Boston Joins C40 Climate Leadership Group

For almost a decade, adaptations to climate change and reduction of greenhouse gas emission have been some of Boston’s major goals. Considered to be one of the most sustainable cities in the nation, Boston is already over halfway to reaching the outlined goal in Boston’s Climate Action Plan-to reduce greenhouse gas emissions by 25 percent by 2020. The city is well on its way, according to a Climate Action Plan update on the city’s official website, currently boasting a 14 percent reduction since 2005.

Recently, the city’s commitment to environmental responsibility has been recognized globally, and Boston was invited to join the C40 Cities Climate Leadership Group. Cities are invited to join the organization based on population size, economic output, and commitment to and leadership in taking action on climate change. Originally founded in 2005 by former mayor of London Ken Livingstone, the group is an invitation-only coalition of the world’s largest cities, working to implement meaningful and sustainable climate change locally in order to affect change on a global scale.

In 2006, the C40 Cities Climate Leadership Group formed a partnership with the Cities Program of former president Bill Clinton’s Climate Initiative. The two organizations work together to address climate risks and impacts and increase energy efficiency in cities around the world. The current chair is Mayor of Rio de Janeiro Eduardo Paes, and former C40 Chair Mayor Michael Bloomberg of New York serves as president of the C40 Board of Directors.

Mayor Martin J. Walsh, WCAS ’09, has acknowledged that climate change has serious implications for the city, and he has expressed excitement to be named as the 67th city to become a member of C40.

“The City of Boston is proud to join the C40,” Walsh said in a press release. “Boston has set out to be an example to cities in the region and across the country in setting aggressive greenhouse gas reduction goals, preparing for unavoidable changes in climate, and working closely with our residents, businesses, and institutions to ensure that climate action promotes economic vitality and social equity.”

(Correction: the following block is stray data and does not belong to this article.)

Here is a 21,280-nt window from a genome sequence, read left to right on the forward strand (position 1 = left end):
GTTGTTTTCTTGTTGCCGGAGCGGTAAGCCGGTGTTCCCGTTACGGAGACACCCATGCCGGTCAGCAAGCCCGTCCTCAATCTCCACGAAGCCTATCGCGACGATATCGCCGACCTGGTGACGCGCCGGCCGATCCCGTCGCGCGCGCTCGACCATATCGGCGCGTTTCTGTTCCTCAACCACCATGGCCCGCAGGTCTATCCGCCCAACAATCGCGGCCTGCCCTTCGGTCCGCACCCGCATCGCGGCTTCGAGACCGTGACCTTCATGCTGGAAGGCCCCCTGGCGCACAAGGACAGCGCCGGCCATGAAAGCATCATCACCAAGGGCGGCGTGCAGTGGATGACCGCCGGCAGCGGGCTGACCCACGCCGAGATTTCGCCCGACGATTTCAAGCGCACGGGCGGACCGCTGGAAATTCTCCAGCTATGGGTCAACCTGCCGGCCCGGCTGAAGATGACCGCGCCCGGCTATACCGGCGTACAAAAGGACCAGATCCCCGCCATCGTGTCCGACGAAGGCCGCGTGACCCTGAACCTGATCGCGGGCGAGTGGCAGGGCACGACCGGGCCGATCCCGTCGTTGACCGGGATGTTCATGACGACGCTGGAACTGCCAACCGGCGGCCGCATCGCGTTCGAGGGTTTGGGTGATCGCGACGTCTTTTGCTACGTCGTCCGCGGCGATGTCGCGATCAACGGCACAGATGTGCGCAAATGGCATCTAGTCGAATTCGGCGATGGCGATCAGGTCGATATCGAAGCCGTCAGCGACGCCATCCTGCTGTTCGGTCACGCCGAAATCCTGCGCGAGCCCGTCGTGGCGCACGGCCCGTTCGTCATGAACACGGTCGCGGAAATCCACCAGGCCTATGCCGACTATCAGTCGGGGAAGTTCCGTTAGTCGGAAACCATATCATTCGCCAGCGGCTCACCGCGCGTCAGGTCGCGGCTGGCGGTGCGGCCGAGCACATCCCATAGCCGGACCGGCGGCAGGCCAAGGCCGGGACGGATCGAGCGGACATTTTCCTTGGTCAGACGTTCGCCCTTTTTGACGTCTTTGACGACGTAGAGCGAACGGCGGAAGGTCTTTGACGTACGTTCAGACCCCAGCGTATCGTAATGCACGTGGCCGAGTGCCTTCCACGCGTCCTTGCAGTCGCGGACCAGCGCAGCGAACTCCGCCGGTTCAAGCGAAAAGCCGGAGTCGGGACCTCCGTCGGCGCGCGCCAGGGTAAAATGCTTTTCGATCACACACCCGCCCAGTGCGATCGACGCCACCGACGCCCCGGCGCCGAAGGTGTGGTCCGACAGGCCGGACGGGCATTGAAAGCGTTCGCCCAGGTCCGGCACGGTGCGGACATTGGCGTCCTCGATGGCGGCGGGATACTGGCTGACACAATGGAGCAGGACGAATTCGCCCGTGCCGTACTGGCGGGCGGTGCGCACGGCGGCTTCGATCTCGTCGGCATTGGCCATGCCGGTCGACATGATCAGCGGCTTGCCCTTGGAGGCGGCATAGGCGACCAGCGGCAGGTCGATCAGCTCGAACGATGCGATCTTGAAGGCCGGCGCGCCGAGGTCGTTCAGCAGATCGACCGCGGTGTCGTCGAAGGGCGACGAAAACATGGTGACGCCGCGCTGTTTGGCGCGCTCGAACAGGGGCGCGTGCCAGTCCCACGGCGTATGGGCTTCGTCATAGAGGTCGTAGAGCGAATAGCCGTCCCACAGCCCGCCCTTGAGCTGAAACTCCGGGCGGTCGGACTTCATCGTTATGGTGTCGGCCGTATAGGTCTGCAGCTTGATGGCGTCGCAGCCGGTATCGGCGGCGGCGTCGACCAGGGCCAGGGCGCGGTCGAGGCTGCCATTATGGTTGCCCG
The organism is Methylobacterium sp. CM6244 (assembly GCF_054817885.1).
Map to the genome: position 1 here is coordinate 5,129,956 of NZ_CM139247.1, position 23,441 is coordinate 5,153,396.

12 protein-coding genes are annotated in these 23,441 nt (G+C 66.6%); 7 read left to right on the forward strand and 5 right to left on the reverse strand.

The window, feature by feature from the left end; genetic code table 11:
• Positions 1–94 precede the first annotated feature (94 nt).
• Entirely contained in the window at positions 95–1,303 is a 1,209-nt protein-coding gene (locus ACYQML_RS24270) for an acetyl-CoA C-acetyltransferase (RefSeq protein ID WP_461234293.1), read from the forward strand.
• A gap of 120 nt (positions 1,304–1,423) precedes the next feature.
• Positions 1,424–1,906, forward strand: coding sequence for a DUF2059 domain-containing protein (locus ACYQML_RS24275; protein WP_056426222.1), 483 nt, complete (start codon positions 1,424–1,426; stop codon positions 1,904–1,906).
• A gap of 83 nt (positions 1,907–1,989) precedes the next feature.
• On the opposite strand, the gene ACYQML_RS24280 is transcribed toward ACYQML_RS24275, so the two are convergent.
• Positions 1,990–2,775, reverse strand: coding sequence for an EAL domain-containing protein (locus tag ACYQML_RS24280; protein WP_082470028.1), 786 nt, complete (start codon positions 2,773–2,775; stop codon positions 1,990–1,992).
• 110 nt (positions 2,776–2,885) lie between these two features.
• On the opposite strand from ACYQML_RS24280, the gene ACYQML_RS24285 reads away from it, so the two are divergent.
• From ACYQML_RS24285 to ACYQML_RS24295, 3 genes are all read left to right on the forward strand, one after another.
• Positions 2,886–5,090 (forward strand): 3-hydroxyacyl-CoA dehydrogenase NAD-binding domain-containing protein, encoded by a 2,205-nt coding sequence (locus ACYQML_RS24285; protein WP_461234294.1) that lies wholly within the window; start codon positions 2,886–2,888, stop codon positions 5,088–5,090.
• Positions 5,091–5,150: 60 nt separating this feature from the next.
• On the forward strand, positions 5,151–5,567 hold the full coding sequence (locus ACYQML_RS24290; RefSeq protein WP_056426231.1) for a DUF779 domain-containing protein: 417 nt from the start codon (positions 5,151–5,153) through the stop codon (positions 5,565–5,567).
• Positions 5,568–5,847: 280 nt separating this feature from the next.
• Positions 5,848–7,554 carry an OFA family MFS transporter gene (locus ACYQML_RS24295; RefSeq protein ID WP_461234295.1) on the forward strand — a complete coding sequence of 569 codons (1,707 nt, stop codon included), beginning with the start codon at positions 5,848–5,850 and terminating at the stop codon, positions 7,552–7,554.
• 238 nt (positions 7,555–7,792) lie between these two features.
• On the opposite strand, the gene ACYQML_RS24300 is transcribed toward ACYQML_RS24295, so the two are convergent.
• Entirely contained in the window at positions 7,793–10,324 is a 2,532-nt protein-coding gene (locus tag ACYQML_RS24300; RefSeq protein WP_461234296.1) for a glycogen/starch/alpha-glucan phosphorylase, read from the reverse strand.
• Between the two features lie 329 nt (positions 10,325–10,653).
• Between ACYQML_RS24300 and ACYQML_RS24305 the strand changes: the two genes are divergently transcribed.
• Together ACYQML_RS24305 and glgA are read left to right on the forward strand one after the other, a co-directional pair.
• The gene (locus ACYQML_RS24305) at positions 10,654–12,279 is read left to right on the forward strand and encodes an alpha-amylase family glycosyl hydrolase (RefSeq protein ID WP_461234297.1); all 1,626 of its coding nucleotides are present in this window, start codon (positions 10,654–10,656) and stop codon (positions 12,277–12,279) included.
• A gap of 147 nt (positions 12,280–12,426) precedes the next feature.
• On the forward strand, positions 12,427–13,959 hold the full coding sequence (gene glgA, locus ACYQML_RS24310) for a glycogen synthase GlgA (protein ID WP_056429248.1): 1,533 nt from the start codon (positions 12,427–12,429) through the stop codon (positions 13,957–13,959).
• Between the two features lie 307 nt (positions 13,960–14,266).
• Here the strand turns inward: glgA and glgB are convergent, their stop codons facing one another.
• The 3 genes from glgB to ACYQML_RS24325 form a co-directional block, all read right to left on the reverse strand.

C40’s global field staff works directly with the governments of the cities within the group to facilitate effective change and active exchange across the world’s megacities. Walsh hopes that Boston’s new partnership with the organization will not only provide valuable insights and partnerships with other cities in the C40 network, but will also serve as an opportunity to share with the world what Boston has already done.

The Boston Climate Action Plan provides an outline for the city’s past and future endeavors in the fight to reduce emissions and prepare for climate change in the years to come. The plan stresses the importance of action by both the community and the individual. Boston has installed an extensive bike path network, and there are 50,000 fewer registered vehicles in the city than there were five years ago. Citizens have installed over 11 megawatts of solar energy in their homes, and the city has set a goal of 35 percent tree canopy coverage by 2020.

Although emissions have been reduced significantly in the past nine years, the switch from coal to natural gas brought about over 50 percent of that reduction. As a result, the city encourages citizens to turn off lights, utilize recycling receptacles, and lower thermostats by two degrees in the winter.


April 9, 2014